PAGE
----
• The night before we completed another midwinter tradition by watching The Shining in the gym. 
Next Week in Pole: Five ways to make the most of your NSF/ASC gifted body oil and socks. 

Saturday, June 14, 2014

Skynet and Interwebs

I receive lots of questions about internet access at the South Pole. We receive intermittent internet access via three satellites: GOES, Skynet, and TDRSS. These satellites are all in geosynchronous inclined orbits. We can only receive and transmit data when they are in our line of sight. The satellite passes are displayed on one of our south pole intranet webpages. A sample from 7 PM to 4 AM is below.

After 4 AM, there is no internet until about 11 AM, when Skynet comes on. Because the satellites are in geosynchronous orbits, the start/end times of the passes move forward by four minutes each day.

The fastest of the satellites we use is TDRSS (SPTR), which can be used to ssh, VPN, etc. Skynet and Goes are much slower, and are only really good for checking email (using gmail's basic html option) and some news sites.

Because I use ssh/VPN for some research, I shifted to a night schedule to coincide with the SPTR passes. As a plus, I get to see even less people around.

Each of the satellites has it's own dome, containing a dish that receives/transmits data (two shown above, from back when there was still twilight). They are about a 10-15 minute walk from the station. We have two satellite engineers wintering over that ensure the satellites are kept running and continue to deliver the internet to the station. More important than access to Facebook, is the transmission of the science data. SPT transmits ~50 GB of data each day, and IceCube transmits even more. As for personal internet usage, it is closely monitored by the hive-minds in Denver, and certain websites or transmission types are completely blocked.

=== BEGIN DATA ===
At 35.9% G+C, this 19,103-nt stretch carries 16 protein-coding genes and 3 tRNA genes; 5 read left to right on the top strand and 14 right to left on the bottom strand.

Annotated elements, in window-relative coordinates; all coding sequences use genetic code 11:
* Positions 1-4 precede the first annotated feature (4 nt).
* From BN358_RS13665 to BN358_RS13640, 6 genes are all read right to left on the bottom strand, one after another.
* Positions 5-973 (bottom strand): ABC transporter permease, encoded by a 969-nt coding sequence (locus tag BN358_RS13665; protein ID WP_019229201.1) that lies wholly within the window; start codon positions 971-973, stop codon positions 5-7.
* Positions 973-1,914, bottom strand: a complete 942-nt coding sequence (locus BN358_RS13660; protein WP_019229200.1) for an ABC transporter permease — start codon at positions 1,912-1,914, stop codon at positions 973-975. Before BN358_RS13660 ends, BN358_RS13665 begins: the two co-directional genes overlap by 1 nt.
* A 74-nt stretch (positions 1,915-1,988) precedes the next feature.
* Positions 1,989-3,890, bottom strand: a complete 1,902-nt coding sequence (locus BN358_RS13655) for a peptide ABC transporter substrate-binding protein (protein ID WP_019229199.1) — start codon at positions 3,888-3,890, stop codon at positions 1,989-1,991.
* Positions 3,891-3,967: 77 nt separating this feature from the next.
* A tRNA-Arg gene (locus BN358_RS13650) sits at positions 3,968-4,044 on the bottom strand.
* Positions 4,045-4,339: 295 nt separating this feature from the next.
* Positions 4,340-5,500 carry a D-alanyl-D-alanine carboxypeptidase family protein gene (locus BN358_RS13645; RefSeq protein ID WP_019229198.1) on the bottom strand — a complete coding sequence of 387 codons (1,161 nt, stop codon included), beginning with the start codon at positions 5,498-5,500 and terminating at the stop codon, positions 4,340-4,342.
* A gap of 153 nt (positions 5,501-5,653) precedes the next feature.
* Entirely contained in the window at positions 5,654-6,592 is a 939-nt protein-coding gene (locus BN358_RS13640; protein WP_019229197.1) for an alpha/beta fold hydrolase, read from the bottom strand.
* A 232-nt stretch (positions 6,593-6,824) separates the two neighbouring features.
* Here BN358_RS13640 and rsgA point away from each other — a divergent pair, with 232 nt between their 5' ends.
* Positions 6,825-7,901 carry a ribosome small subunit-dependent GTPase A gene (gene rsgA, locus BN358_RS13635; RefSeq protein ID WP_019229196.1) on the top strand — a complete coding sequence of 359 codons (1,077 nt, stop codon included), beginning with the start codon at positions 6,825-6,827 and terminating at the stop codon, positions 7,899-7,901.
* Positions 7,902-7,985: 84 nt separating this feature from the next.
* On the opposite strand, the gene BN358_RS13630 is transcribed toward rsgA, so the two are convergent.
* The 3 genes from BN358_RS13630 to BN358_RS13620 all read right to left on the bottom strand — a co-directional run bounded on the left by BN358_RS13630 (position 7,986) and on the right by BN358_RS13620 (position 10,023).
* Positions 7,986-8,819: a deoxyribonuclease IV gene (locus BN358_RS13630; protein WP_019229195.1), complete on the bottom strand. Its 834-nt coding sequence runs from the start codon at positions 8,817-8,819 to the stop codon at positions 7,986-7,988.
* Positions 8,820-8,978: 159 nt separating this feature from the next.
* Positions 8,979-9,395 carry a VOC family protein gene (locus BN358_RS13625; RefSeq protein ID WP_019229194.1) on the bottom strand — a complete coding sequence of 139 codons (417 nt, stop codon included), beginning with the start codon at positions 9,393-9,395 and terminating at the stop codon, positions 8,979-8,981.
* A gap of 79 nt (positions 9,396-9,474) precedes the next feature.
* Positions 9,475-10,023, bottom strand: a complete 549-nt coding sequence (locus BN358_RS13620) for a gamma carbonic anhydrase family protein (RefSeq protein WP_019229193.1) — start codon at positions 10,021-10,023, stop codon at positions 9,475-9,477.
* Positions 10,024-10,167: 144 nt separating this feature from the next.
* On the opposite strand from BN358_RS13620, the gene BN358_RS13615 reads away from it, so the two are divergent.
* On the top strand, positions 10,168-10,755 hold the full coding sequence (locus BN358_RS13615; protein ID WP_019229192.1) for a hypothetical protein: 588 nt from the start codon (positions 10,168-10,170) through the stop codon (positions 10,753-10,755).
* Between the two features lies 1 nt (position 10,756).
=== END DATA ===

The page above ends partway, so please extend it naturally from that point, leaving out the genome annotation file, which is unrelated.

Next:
When the satellites are offline, phone calls can be made using our Iridium satellite uplink, and email messages < 50 KB can be received. This is limited to work email/phone.

Other Notes:
  • Forget youtube, netflix, or any other form of video streaming
  • BitTorrent is (understandably) completely blocked, and downloading anything takes a long time

Next Week in Pole: A midwinter guide to Seasonal Affective Disorder (SAD). 

Friday, June 6, 2014

The Station Store

This week in Pole: the station store. For the most part, everything here is provided for. The few extra necessities / perks can be obtained from the station store. 

Cash only

The station store is the one place cash is needed on station. It is open three days a week for an hour in the evening and 15 minutes in the morning (for the night shift workers), and run by someone who takes it on as an extra job assignment. The only necessity provided by the store is toiletries, although this year, because of some mixup during the summer, the store ran out of floss a couple months into the winter. I guess, every year the station runs out of something, and this year, it is floss. In addition to toiletries, you can also purchase souvenirs, and a few food items not available in the galley (like candy and soda), but by far the most popular offering provided by the store is alcohol. 

The leading cause of frostbite

To prevent alcoholism, store patrons are limited to two beer/wine purchases per day that the store is open, and one bottle of liquor per week (liquor is only available for purchase on Saturdays). The selection is quite reasonable, and you can purchase a $6 six-pack of Fat Tire, a $12-15 bottle of wine, or $25-40 bottle of whiskey. The best deal is the handle of Skyy Vodka for $8. 

Happy Customer

Other observations:
  • One of the few remaining places where a can of soda still costs 50 cents
  • Most people on station now wear some form of south pole swag on a regular basis
  • During the summer, the store doubles as the post office
  • Yes, that is Avery and Dale's Pale Ale in that photo - we have a good beer selection

Next week in pole: What to do when a penguin wanders onto station.